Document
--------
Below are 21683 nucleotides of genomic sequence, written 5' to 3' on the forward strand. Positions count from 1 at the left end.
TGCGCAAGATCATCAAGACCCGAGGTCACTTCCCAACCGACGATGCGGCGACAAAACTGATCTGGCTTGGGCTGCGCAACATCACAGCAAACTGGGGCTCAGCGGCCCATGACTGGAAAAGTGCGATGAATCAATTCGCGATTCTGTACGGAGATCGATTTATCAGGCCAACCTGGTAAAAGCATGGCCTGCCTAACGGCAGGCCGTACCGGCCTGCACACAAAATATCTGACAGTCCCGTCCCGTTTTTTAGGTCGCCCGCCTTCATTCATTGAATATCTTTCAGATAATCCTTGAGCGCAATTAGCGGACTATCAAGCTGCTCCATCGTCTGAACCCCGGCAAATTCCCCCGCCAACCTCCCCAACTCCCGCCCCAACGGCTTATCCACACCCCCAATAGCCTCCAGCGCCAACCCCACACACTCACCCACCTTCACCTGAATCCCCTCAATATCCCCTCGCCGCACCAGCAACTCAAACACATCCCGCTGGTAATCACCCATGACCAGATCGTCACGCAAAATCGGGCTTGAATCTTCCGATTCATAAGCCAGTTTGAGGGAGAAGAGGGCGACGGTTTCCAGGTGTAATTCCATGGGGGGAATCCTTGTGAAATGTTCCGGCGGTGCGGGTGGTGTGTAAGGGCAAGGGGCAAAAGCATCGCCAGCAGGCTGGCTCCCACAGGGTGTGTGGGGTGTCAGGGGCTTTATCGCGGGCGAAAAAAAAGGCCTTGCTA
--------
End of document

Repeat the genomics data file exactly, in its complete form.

Below are 21683 nucleotides of genomic sequence, written 5' to 3' on the forward strand. Positions count from 1 at the left end.
TGCGCAAGATCATCAAGACCCGAGGTCACTTCCCAACCGACGATGCGGCGACAAAACTGATCTGGCTTGGGCTGCGCAACATCACAGCAAACTGGGGCTCAGCGGCCCATGACTGGAAAAGTGCGATGAATCAATTCGCGATTCTGTACGGAGATCGATTTATCAGGCCAACCTGGTAAAAGCATGGCCTGCCTAACGGCAGGCCGTACCGGCCTGCACACAAAATATCTGACAGTCCCGTCCCGTTTTTTAGGTCGCCCGCCTTCATTCATTGAATATCTTTCAGATAATCCTTGAGCGCAATTAGCGGACTATCAAGCTGCTCCATCGTCTGAACCCCGGCAAATTCCCCCGCCAACCTCCCCAACTCCCGCCCCAACGGCTTATCCACACCCCCAATAGCCTCCAGCGCCAACCCCACACACTCACCCACCTTCACCTGAATCCCCTCAATATCCCCTCGCCGCACCAGCAACTCAAACACATCCCGCTGGTAATCACCCATGACCAGATCGTCACGCAAAATCGGGCTTGAATCTTCCGATTCATAAGCCAGTTTGAGGGAGAAGAGGGCGACGGTTTCCAGGTGTAATTCCATGGGGGGAATCCTTGTGAAATGTTCCGGCGGTGCGGGTGGTGTGTAAGGGCAAGGGGCAAAAGCATCGCCAGCAGGCTGGCTCCCACAGGGTGTGTGGGGTGTCAGGGGCTTTATCGCGGGCGAAAAAAAAGGCCTTGCTA